Two days ago, the Washington Post carried yet another article on yet another lord of the Catholic church taken down because of the sexual abuse of children. Most of the comments on this article were vicious. For example:

Tax all of these hideous rape cults out of existence.

It seems to me that the catholic church has become nothing more than a criminal enterprise.

Put these men of god in jail.

And then there are the American “evangelicals.” As much as I dislike Facebook memes, I came across a good one a couple of days ago:

Republican logic: God, who didn’t get personally involved during the Holocaust, two World Wars, Chernobyl, Sandy Hook, the Bhopal disaster, Hurricane Maria, the Armenian genocide, and the destruction of Pompeii, intervened in a U.S. election so Donald Trump would become president.

The more these religions lash out at the rest of us to try to save themselves, the more they expose why decent people don’t want to be in them. Their best hope for a future, really, would be to stop proselytizing, to try to quietly live the nicer parts of their doctrine, to leave the rest of us alone, and to settle for a fair share of the world rather than demanding all of it. American evangelicals, craving earthly dominion, think that Trump will save them. The opposite is much more likely: that Trump will figure heavily in the obituary of the Protestant church in America.

If religionists didn’t have blind spots, they wouldn’t be religionists. They blame the rest of us for their diminishing numbers, unable to see themselves as others see them. At the grassroots level, religionists in these parts have a new micro-aggression, micro-method of proselytizing, and micro-method of virtue-signaling that has been spreading for a few years now: “Have a blessed day.” I have never responded impolitely. There is no good comeback, and they know it. But they are not capable of perceiving the amount of quiet disgust that their virtue-signaling is generating in those who are not in their cult. Whether with the shovels of a Catholic criminality or the deification of Trump, or by the spoonful with little words, they are digging a hole that someday will be big enough for their church.

Update: FiveThirtyEight: Millennials are Leaving Religion and Not Coming Back

Battlestar Galactica

My shortlist of the best television ever made would include Battlestar Galactica, which ran on the Syfy channel from 2003 until 2009. And guess what: It’s coming back.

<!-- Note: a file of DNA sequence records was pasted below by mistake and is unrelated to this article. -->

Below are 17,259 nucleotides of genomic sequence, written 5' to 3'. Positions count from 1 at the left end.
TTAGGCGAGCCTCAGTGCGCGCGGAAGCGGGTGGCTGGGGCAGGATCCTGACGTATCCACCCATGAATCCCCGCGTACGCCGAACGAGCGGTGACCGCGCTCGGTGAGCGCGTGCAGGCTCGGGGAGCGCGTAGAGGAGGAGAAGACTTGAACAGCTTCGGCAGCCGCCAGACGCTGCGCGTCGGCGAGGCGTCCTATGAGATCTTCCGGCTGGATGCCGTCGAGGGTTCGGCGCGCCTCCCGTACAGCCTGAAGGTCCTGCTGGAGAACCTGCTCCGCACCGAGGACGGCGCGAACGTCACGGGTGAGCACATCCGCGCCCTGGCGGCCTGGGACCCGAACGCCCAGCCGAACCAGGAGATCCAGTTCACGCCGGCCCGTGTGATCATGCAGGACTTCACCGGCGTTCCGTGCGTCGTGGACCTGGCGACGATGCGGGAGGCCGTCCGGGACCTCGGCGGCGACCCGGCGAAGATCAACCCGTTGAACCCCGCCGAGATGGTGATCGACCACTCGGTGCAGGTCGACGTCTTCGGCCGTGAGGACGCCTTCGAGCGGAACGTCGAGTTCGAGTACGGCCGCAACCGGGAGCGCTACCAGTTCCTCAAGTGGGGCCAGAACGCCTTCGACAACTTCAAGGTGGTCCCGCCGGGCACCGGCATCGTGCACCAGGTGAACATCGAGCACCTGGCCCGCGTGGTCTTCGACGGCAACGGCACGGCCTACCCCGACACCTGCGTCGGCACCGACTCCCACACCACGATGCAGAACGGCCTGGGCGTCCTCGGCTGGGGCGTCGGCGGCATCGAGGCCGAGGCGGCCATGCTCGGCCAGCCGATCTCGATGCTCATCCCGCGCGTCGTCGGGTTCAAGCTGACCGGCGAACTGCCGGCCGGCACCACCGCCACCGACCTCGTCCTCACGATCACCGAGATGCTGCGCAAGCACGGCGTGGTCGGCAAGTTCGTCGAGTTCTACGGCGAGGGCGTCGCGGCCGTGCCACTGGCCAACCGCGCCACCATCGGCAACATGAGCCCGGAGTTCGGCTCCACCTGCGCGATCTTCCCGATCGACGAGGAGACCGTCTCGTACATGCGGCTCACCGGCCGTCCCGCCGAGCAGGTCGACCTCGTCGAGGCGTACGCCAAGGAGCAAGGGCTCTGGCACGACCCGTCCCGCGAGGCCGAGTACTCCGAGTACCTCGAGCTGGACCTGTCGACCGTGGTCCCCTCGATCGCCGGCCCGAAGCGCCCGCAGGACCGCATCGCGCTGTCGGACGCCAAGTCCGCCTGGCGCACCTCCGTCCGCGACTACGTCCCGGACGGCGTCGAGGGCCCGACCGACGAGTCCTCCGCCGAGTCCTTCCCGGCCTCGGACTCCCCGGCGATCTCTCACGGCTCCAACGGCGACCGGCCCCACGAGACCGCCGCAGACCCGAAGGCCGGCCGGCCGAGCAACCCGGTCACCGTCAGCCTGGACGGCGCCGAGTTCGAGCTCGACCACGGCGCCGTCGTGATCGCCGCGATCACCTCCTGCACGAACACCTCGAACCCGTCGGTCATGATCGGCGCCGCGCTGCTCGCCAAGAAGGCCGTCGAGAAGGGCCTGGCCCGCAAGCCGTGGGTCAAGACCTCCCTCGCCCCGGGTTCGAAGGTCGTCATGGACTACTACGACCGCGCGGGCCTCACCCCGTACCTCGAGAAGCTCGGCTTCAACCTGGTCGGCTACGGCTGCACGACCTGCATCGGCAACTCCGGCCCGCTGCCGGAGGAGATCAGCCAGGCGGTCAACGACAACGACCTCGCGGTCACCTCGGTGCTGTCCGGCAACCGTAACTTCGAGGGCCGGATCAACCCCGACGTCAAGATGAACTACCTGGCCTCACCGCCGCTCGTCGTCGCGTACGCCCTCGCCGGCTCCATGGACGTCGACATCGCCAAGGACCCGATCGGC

In September, the Hollywood Reporter and other news outlets reported that NBCUniversal will produce a new take on Battlestar Galactica for its Peacock streaming service. The new series is to be based on the Syfy series but will explore new storylines.

The 2003-2009 Syfy series coincided with my last years in San Francisco. Those post-9/11 years were extremely stressful not only for me, but for millions of people, particularly city dwellers. Traumatized by 9/11, we saw the election of the empty and belligerent George Bush and Dick Cheney, who lost no time in dragging the country into an insane war, a financial bubble, and a deep recession. Battlestar Galactica was a weekly dose of courage for those of us who are too smart and too kind to suffer Republican governments. Though the characters were constantly under attack and never got a break, they somehow kept going. The writing was superb, and the casting and cast chemistry were perfect. Oh, how we wished for a president like Mary McDonnell’s Laura Roslin.

I have been rewatching Battlestar Galactica for the first time, and though I remember virtually every scene and remember lots of the lines, it’s still thrilling. The cast are like old friends. You can stream the series for free if you have Amazon Prime video.

Game of Thrones left us all too soon, with too little to fortify us against the ugliness of the era. Note to the movie industry: Please don’t let that happen again. We need an escape, and something to buck us up, until the tide turns.

Update: As of a day or two ago, Battlestar Galactica is no longer available free on Amazon Prime. They’re charging $35 to $40 a season!

The duties of decency

One of the things that astonishes me and scares the daylights out of me, while watching the House impeachment hearings, is what the Republican Party has become. The vileness and just plain meanness of Reps. Jim Jordan and Devin Nunes are on full display as they spit and rant and bully to create sound bites for Fox News. But to Republicans, the two of them are heroes and leaders.

I have written here before about the American psychologist Jonathan Haidt and how he has tried to convince us that liberals and conservative have equal — just different — claims on virtue. Haidt actually convinced me of the opposite: that conservatives’ love of authority, their fixation on purity (where pure means just like them), and their fear and distrust of out-groups puts conservatives in constant moral peril. But it’s even worse than that, because it’s all too easy for the authority that conservatives crave to whip up their fears and suspicions and make them a danger to everyone else.

Paul Krugman, in today’s column in the New York Times, writes that Republicans are proving that there is no bottom to their corruption. Krugman writes, “I don’t think most observers realize, even now, the extent to which many Republicans view their domestic opponents not as fellow citizens but as enemies with no legitimate right to govern.”